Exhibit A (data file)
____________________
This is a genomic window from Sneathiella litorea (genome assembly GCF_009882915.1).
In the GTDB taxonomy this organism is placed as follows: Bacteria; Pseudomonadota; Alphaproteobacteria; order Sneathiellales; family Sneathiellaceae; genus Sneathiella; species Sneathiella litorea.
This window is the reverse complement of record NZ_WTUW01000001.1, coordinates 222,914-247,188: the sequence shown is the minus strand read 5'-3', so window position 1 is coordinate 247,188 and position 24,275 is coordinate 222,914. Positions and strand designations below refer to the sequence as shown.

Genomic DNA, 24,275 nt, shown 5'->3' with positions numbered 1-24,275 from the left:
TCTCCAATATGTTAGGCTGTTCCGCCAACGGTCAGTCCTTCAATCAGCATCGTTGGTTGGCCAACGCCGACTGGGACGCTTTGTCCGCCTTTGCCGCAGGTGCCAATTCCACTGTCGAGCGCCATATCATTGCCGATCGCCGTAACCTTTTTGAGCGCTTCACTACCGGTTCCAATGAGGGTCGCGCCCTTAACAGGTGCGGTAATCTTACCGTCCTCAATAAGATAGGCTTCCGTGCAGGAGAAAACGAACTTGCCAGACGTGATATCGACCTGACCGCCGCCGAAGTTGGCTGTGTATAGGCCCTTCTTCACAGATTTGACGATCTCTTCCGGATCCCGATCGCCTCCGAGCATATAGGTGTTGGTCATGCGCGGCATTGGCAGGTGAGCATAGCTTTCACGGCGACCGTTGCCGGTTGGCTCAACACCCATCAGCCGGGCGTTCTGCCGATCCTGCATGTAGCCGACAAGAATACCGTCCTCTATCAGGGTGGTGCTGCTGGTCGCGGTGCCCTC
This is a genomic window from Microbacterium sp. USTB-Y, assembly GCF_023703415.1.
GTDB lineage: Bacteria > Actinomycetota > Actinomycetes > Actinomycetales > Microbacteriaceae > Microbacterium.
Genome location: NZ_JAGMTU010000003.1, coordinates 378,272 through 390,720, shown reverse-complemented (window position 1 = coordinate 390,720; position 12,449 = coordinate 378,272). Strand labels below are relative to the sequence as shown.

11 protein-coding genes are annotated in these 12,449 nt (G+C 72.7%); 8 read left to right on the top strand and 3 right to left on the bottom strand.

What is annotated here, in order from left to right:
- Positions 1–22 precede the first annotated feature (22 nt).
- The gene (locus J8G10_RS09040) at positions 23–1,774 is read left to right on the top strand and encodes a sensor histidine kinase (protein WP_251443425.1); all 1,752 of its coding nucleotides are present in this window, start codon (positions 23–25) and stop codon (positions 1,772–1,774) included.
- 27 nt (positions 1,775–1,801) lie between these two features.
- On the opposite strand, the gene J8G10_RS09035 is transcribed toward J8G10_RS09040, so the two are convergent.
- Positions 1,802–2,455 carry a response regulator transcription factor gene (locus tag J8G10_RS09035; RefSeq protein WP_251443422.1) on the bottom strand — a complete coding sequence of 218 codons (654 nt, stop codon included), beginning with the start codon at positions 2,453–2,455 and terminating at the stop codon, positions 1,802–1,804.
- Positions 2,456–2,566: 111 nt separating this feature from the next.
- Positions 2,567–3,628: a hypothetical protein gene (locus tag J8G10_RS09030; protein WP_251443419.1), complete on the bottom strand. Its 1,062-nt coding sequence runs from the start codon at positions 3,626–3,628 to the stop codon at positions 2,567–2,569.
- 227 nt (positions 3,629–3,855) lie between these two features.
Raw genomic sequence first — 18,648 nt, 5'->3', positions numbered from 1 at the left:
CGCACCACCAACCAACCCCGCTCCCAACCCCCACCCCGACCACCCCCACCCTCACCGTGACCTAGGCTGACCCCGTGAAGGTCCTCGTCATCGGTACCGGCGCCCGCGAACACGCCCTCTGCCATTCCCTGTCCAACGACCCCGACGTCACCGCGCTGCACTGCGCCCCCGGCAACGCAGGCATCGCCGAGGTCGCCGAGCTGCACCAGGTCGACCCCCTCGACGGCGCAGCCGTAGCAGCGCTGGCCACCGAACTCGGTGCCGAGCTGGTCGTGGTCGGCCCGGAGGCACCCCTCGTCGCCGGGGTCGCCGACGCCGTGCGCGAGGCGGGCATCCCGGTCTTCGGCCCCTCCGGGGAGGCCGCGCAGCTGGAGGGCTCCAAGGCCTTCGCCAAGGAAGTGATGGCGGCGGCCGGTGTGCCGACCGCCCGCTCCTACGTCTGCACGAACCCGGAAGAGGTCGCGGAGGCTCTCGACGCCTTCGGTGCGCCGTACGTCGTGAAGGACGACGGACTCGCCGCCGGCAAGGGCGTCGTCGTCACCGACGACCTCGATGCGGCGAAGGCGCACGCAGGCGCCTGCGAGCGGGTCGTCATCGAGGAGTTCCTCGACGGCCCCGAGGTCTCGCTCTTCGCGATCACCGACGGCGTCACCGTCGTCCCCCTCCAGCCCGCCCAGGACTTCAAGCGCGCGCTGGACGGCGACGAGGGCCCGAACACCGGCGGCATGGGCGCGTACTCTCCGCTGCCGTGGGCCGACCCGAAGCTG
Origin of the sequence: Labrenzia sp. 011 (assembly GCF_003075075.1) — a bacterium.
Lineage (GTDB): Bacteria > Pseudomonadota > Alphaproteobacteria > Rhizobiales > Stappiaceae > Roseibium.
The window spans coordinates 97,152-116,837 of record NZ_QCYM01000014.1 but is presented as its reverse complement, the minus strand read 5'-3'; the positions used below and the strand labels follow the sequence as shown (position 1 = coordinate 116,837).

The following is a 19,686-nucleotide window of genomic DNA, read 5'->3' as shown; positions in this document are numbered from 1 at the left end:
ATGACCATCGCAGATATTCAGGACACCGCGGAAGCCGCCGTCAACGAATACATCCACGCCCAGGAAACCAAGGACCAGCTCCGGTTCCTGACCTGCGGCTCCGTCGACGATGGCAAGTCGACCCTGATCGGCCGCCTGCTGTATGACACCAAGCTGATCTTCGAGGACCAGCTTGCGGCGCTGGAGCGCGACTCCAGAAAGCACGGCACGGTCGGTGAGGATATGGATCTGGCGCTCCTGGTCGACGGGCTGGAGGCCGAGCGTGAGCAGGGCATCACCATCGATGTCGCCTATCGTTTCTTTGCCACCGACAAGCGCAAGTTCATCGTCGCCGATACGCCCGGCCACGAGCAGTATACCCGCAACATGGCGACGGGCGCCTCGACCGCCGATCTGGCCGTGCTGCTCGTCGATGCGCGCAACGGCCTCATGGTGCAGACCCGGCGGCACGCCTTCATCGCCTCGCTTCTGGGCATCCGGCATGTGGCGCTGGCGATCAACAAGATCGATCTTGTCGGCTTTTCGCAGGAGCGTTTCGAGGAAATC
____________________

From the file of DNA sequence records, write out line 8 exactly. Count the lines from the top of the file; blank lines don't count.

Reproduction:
Genome location: NZ_JAGMTU010000003.1, coordinates 378,272 through 390,720, shown reverse-complemented (window position 1 = coordinate 390,720; position 12,449 = coordinate 378,272). Strand labels below are relative to the sequence as shown.